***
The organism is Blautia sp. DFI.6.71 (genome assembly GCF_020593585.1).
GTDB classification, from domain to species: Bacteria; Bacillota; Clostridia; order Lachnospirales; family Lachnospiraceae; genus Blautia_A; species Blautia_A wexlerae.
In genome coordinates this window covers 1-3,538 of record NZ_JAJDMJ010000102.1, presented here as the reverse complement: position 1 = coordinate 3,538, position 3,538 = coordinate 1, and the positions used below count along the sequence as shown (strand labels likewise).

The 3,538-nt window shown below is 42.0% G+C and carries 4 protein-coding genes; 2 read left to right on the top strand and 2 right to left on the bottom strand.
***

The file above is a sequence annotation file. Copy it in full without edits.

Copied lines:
The organism is Blautia sp. DFI.6.71 (genome assembly GCF_020593585.1).
GTDB classification, from domain to species: Bacteria; Bacillota; Clostridia; order Lachnospirales; family Lachnospiraceae; genus Blautia_A; species Blautia_A wexlerae.
In genome coordinates this window covers 1-3,538 of record NZ_JAJDMJ010000102.1, presented here as the reverse complement: position 1 = coordinate 3,538, position 3,538 = coordinate 1, and the positions used below count along the sequence as shown (strand labels likewise).

The 3,538-nt window shown below is 42.0% G+C and carries 4 protein-coding genes; 2 read left to right on the top strand and 2 right to left on the bottom strand.